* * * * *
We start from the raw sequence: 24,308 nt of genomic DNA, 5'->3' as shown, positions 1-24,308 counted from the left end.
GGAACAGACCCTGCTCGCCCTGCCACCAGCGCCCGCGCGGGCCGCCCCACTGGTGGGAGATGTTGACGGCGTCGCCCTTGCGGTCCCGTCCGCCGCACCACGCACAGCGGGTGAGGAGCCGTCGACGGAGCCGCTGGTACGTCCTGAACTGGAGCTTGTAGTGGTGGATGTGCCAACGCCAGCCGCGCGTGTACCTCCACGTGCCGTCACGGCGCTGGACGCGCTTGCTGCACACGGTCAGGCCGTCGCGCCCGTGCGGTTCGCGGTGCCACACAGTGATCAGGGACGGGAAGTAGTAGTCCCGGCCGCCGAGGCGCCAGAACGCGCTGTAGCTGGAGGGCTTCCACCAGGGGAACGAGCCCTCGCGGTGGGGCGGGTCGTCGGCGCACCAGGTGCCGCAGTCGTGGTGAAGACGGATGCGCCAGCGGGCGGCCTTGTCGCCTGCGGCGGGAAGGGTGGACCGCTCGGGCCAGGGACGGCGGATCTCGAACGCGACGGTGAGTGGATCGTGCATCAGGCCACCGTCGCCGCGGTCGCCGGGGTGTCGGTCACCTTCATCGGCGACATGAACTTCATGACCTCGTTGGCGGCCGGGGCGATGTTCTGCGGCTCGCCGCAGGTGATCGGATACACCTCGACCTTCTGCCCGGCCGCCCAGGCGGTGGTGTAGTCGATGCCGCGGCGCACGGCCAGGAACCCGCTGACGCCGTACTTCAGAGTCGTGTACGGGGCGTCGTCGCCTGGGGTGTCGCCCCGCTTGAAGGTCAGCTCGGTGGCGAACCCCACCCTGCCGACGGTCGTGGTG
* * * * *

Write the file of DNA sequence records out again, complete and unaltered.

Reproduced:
We start from the raw sequence: 24,308 nt of genomic DNA, 5'->3' as shown, positions 1-24,308 counted from the left end.
GGAACAGACCCTGCTCGCCCTGCCACCAGCGCCCGCGCGGGCCGCCCCACTGGTGGGAGATGTTGACGGCGTCGCCCTTGCGGTCCCGTCCGCCGCACCACGCACAGCGGGTGAGGAGCCGTCGACGGAGCCGCTGGTACGTCCTGAACTGGAGCTTGTAGTGGTGGATGTGCCAACGCCAGCCGCGCGTGTACCTCCACGTGCCGTCACGGCGCTGGACGCGCTTGCTGCACACGGTCAGGCCGTCGCGCCCGTGCGGTTCGCGGTGCCACACAGTGATCAGGGACGGGAAGTAGTAGTCCCGGCCGCCGAGGCGCCAGAACGCGCTGTAGCTGGAGGGCTTCCACCAGGGGAACGAGCCCTCGCGGTGGGGCGGGTCGTCGGCGCACCAGGTGCCGCAGTCGTGGTGAAGACGGATGCGCCAGCGGGCGGCCTTGTCGCCTGCGGCGGGAAGGGTGGACCGCTCGGGCCAGGGACGGCGGATCTCGAACGCGACGGTGAGTGGATCGTGCATCAGGCCACCGTCGCCGCGGTCGCCGGGGTGTCGGTCACCTTCATCGGCGACATGAACTTCATGACCTCGTTGGCGGCCGGGGCGATGTTCTGCGGCTCGCCGCAGGTGATCGGATACACCTCGACCTTCTGCCCGGCCGCCCAGGCGGTGGTGTAGTCGATGCCGCGGCGCACGGCCAGGAACCCGCTGACGCCGTACTTCAGAGTCGTGTACGGGGCGTCGTCGCCTGGGGTGTCGCCCCGCTTGAAGGTCAGCTCGGTGGCGAACCCCACCCTGCCGACGGTCGTGGTG